A teacher from the University of Southern California has been placed on leave after a group of black students threatened to drop his class following him saying a Chinese word that sounded like a racial slur while teaching.
Greg Patton, a professor at the university's Marshall School of Business, was teaching about filler words.
"If you have a lot of ‘ums and errs,' this is culturally specific, so based on your native language," he said. "Like in China, the common word is ‘that, that, that.' So in China it might be ‘nèi ge, nèi ge, nèi ge.'"
Three black members of the class, who identified themselves as "Black MBA Candidates c/o 2022," said in an August 21 email to administration that the professor pronounced the word like the N-word "approximately five times" during the lesson, offending them.
The students also said that they had reached out to Chinese classmates, who said they were "appalled" by the pronunciation.
"It was confirmed that the pronunciation of this word is much different than what Professor Patton described in class," the students wrote in the email. "The word is most commonly used with a pause in between both syllables. In addition, we have lived abroad in China and have taken Chinese language courses at several colleges and this phrase, clearly and precisely before instruction is always identified as a phonetic homonym and a racial derogatory term, and should be carefully used, especially in the context of speaking Chinese within the social context of the United States."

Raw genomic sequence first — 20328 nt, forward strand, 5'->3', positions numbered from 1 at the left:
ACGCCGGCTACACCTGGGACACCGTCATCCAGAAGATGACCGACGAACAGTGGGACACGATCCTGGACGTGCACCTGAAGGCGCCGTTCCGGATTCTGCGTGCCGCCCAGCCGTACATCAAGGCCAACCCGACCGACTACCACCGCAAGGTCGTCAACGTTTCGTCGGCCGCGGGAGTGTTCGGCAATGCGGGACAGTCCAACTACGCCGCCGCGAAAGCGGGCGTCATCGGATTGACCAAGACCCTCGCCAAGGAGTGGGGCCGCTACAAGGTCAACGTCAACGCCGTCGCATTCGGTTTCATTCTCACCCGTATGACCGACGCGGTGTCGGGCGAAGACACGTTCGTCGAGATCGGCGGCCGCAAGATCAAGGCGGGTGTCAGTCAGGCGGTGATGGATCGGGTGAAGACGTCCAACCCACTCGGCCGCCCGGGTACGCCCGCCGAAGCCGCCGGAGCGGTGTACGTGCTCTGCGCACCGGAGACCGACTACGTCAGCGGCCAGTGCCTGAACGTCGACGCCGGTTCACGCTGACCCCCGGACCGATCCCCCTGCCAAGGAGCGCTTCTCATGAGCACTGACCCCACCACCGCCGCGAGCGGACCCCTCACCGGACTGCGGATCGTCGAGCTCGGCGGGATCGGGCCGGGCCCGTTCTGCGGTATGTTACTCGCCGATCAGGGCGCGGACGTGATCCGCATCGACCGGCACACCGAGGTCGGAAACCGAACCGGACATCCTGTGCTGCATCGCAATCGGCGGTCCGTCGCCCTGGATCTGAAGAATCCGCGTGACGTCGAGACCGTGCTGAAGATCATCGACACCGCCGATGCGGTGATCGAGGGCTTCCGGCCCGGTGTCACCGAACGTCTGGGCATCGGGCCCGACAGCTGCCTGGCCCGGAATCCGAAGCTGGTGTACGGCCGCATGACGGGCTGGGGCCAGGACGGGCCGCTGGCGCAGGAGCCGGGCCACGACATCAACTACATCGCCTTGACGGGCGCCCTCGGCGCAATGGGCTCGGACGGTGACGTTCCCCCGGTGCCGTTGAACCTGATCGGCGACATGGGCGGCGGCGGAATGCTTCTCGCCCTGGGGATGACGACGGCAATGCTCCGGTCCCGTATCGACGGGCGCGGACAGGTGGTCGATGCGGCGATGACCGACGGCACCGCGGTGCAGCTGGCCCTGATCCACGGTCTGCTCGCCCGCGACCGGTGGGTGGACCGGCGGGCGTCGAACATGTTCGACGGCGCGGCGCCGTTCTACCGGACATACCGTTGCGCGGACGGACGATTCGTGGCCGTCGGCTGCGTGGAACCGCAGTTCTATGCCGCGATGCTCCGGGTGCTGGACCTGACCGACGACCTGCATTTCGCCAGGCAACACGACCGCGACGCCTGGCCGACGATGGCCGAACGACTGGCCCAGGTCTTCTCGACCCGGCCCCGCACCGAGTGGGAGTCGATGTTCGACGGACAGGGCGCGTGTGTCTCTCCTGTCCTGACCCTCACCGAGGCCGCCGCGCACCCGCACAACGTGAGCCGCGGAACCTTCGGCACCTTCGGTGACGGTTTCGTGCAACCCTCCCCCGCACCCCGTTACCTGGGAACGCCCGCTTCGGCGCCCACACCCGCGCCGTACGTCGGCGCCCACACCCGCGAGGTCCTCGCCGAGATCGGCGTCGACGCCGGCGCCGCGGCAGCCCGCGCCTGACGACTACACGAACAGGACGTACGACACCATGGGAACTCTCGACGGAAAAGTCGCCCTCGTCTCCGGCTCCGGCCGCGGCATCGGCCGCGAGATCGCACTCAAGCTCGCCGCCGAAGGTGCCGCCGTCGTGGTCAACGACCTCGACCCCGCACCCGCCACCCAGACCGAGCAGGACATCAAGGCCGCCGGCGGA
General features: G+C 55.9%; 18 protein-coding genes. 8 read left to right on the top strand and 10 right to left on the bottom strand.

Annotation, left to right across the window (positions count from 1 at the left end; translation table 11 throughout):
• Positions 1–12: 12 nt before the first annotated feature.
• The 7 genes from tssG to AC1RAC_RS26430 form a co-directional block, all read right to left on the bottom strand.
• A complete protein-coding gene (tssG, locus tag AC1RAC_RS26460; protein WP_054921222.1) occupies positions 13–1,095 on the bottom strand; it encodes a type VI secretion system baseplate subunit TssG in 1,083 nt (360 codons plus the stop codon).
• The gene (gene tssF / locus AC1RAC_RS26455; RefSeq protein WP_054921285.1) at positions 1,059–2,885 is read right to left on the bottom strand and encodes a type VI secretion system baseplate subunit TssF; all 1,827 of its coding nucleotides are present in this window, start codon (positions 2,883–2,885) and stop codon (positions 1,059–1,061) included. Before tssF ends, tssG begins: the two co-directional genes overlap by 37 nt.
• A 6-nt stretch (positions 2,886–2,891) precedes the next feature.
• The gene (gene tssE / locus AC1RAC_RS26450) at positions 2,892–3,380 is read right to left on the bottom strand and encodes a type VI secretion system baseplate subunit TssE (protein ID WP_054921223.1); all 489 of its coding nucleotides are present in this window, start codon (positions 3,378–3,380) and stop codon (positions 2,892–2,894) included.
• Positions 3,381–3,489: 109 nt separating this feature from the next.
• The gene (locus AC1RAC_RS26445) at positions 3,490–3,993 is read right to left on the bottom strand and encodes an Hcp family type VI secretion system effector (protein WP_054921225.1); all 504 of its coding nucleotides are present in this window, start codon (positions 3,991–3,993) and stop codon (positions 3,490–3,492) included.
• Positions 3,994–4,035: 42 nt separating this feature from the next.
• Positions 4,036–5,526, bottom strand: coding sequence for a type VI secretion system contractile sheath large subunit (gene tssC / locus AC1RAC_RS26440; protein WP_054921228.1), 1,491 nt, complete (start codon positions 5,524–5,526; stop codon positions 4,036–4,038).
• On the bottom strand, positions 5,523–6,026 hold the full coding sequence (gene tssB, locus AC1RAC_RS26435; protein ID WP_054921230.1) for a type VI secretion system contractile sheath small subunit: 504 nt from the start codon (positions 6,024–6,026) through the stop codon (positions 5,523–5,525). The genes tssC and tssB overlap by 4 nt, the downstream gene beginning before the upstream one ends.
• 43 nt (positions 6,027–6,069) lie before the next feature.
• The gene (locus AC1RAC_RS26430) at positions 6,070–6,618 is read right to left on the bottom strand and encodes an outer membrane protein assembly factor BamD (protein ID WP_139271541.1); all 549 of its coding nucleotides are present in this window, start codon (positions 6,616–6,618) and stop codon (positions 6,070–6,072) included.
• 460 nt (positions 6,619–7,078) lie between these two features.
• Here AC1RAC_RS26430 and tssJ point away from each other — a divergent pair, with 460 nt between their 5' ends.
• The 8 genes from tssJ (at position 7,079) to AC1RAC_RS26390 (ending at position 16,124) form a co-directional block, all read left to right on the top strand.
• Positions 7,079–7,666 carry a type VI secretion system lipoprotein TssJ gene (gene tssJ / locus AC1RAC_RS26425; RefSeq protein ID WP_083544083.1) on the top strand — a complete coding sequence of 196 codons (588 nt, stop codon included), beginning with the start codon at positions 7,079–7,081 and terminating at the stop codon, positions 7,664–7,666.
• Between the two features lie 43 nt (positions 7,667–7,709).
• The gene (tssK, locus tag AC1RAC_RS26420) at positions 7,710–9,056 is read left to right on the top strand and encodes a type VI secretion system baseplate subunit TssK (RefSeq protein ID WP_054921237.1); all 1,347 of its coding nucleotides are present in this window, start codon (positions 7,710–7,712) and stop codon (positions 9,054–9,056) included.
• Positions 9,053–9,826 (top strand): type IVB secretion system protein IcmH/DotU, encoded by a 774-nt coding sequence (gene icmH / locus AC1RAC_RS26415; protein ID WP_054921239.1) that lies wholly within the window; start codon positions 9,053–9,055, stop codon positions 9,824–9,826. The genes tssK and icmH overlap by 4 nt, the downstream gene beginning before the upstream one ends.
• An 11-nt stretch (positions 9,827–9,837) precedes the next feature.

The students added that they would rather drop from the class rather than "endure the emotional exhaustion of carrying on with an instructor that disregards cultural diversity and sensitivities and by extension creates an unwelcome environment for us Black students."
Dean Geoff Garrett apologized for Patton's usage of the word and said that a new professor would be taking over the class.
Patton said that his pronunciation was influenced by his time in Shanghai.
"I have since learned there are regional differences, yet I have always heard and pronounced the word as ‘naaga' rhyming with ‘dega,'" the professor wrote in an email to the USC Marshall Graduate Student Association Executive Board. "...Given the difference in sounds, accent, context and language, I did not connect this in the moment to any English words and certainly not any racial slur."
USC said that Patton had "agreed to take a short term pause" while the school reviewed next steps.